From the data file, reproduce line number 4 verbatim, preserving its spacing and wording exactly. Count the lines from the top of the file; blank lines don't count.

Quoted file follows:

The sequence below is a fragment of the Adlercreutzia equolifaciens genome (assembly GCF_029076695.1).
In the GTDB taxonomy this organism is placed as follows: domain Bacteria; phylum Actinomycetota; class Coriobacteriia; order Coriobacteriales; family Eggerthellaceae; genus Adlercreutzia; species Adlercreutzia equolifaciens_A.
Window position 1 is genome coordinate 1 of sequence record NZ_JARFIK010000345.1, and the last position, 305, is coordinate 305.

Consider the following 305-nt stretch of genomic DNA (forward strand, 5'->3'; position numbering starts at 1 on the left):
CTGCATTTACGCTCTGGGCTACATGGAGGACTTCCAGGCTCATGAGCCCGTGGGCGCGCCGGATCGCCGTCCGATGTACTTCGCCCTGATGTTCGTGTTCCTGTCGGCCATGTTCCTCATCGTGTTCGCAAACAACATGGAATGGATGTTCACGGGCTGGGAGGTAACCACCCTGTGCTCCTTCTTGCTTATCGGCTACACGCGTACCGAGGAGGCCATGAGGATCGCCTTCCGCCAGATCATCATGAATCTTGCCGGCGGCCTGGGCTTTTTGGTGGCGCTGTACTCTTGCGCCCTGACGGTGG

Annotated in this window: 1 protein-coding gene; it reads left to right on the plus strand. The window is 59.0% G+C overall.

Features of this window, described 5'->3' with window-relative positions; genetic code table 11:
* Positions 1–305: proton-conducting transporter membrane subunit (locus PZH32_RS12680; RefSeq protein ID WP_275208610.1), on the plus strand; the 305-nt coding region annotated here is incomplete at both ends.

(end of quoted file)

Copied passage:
Consider the following 305-nt stretch of genomic DNA (forward strand, 5'->3'; position numbering starts at 1 on the left):